To begin the year, we wanted to share some information on biodynamic and organic wines, for many of the best of such wines are already in our auction catalogues. They will become more and more numerous in the future as certifications are acquired, which is a yearly occurrence.
This is a complex subject, which has a great impact on the quality of the wine we drink, and that we will drink more and more often in the future. Certain of the most prestigious domains do not advertise their certifications on their labels, as is the case for the Domaine de la Romanée Conti. Consumers often have difficulty making sense of such cases. The winemakers argue that the quality of the wine is more important than the cultural methods employed, and that there is no need to mention them. The point may be argued, for there is no doubt that wines produced with grapes from healthy vineyards, on land that is “alive”, are better - as long as the person producing them is competent, whether they are beginners or not. This has led to a fascinating debate, which sometimes turns passionate and even divisive, among the official authorities, wine producers and wine lovers.
In its February 2021 issue, the Revue du Vin de France states that, of the 750,000 hectares of vineyards cultivated in France, 112,000 hectares are certified as organic agriculture (i.e. 14%) and 10,700 hectares are certified as biodynamic agriculture. Out of the 76,000 wine growing domains in France, 609 are certified as biodynamic (i.e. 1.4%). Whatever the level of certification, this basic holistic movement exerts a positive influence on the entire sector of production. It is produced by reputed wine growers, as well as less well known ones, who are often innovative, dynamic, and passionate.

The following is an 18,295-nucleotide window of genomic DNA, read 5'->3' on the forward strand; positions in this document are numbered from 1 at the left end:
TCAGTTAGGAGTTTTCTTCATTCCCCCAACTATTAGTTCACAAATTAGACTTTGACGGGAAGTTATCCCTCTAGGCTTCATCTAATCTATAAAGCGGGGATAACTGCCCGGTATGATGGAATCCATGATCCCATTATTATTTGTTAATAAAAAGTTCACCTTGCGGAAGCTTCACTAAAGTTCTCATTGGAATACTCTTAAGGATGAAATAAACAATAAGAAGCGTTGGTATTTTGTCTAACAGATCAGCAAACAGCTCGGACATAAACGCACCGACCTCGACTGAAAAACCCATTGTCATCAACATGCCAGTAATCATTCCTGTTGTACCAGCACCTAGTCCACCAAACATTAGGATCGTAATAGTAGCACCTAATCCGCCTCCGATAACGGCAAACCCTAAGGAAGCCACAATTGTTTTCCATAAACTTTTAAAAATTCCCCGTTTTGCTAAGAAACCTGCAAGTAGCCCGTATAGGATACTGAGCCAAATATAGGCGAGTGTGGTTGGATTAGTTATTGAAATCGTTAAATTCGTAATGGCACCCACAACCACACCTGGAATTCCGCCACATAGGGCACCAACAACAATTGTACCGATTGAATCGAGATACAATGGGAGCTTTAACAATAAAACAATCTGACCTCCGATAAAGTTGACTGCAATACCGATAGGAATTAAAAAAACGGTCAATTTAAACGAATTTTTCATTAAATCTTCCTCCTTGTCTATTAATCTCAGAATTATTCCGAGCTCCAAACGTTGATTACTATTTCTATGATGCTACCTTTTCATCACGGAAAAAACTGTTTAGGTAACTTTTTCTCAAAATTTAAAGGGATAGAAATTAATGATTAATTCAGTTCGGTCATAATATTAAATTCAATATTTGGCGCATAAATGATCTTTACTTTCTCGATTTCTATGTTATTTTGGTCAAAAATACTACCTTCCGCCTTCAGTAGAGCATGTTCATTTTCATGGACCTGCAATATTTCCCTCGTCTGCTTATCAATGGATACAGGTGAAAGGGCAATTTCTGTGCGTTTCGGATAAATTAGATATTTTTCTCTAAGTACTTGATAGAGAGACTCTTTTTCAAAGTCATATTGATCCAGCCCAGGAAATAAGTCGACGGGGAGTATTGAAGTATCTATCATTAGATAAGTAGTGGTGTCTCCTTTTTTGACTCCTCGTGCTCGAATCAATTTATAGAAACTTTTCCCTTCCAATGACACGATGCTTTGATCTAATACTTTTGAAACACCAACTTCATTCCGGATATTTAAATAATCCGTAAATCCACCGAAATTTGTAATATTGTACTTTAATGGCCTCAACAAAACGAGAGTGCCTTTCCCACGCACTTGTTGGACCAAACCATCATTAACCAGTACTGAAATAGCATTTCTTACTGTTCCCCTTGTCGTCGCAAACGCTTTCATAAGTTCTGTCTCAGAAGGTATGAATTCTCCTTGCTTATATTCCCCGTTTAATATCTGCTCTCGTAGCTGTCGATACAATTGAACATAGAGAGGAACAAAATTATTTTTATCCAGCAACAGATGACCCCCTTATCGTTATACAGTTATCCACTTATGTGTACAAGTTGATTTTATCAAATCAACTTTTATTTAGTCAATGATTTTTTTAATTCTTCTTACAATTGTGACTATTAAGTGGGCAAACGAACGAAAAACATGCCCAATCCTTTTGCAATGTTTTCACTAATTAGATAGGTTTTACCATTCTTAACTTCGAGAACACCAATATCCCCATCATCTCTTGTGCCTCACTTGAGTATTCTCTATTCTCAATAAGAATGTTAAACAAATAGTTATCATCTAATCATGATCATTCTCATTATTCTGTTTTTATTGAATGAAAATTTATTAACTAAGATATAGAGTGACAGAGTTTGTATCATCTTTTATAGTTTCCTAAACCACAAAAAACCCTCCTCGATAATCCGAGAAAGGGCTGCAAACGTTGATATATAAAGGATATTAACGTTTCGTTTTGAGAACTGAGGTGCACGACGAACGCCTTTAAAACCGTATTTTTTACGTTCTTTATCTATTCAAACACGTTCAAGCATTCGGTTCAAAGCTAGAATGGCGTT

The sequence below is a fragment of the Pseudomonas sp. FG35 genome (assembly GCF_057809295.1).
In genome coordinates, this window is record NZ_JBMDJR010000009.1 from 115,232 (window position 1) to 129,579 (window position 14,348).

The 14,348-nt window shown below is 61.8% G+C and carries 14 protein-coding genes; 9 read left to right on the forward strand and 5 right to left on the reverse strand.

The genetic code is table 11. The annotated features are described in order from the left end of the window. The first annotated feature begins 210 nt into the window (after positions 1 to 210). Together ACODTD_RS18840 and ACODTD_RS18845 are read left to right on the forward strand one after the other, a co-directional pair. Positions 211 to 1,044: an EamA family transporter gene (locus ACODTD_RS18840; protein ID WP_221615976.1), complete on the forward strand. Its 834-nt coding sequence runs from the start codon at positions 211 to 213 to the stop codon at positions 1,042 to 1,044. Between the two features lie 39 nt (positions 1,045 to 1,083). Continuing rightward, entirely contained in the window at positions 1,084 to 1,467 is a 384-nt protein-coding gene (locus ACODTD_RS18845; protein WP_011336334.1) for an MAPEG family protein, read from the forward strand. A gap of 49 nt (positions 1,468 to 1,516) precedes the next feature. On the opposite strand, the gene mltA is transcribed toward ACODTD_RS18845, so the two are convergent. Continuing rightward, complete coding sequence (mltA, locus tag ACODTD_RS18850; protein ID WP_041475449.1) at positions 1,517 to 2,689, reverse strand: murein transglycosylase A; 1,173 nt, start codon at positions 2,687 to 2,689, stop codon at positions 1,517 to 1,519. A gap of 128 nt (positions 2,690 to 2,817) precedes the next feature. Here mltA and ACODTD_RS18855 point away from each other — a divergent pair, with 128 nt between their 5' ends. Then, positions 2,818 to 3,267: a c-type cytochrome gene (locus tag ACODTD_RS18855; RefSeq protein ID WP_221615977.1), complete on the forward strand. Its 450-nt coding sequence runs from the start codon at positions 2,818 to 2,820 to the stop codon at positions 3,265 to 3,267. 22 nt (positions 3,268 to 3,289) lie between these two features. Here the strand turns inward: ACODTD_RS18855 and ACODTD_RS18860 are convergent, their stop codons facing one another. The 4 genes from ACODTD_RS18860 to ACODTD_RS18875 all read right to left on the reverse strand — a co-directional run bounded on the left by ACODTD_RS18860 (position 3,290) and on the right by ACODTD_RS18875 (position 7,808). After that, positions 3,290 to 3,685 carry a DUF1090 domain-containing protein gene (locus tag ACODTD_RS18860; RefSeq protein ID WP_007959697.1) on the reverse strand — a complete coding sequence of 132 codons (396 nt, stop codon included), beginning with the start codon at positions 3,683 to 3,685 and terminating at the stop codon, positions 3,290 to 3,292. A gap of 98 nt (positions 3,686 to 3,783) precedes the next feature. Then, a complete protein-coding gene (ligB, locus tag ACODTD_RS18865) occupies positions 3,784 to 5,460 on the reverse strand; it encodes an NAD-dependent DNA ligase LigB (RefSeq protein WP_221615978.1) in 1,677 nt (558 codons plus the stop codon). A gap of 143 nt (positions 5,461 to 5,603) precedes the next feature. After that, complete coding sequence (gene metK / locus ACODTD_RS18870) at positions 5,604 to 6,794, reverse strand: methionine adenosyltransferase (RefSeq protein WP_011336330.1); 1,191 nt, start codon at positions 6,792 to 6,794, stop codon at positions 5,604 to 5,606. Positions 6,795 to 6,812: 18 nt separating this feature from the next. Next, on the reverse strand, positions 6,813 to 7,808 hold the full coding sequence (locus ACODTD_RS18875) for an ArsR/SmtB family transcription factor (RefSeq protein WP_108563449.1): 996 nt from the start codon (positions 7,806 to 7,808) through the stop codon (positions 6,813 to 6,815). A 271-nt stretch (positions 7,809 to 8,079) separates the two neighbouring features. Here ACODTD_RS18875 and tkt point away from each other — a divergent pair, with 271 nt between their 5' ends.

Concerning Bordeaux wines, while it did not at first appear that the humid ocean climate would lend itself to non-chemical methods of wine growing, an increasing number of domains have given up these methods for over 15 years. Organic and biodynamic wine is one of the region’s major challenges. Unfortunately, the appellation still suffers from “Bordeaux bashing”, due to the former production of tannic and uninteresting wines. Commercial wines are often stigmatised as “industrial wines”, says the renowned oenologist Stéphane Derenoncourt. He is trying to improve the image of this vast region’s commercial wines, which over the past twenty years have lost significant shares of the market (with the exception of crus classés) in France and abroad. The crus classés nevertheless affect the overall picture. Thus Château Pontet Canet wines have been certified organic since 2010, Château Palmer in Margaux began to explore biodynamic production as of 2008, and was certified in 2018. Château Latour, 1er GC Pauillac, presented its first premier certified organic vintage with its 2018 crop, and production will soon be converted to biodynamic methods. And finally, the Château d’Yquem, a wonderful 1er cru Supérieur de Sauternes, announced its conversion to organic in late 2020.
Elsewhere in France, as, for example, in Burgundy and Alsace, there is a growing number of organic and biodynamic domains, in regions where the climate is more continental and where properties are of a manageable size. This is the case for Mme Lalou Bize Leroy with, for example, her Grand Crus de Musigny (lots 364, 365), the whites of the Domain Leflaive in Puligny Montrachet (lots 440, 441), and in Alsace the wines of Olivier Humbrecht (lots 545 and 555). Their painstaking work and their vision have allowed them to produce chiselled and delicious wines for many years.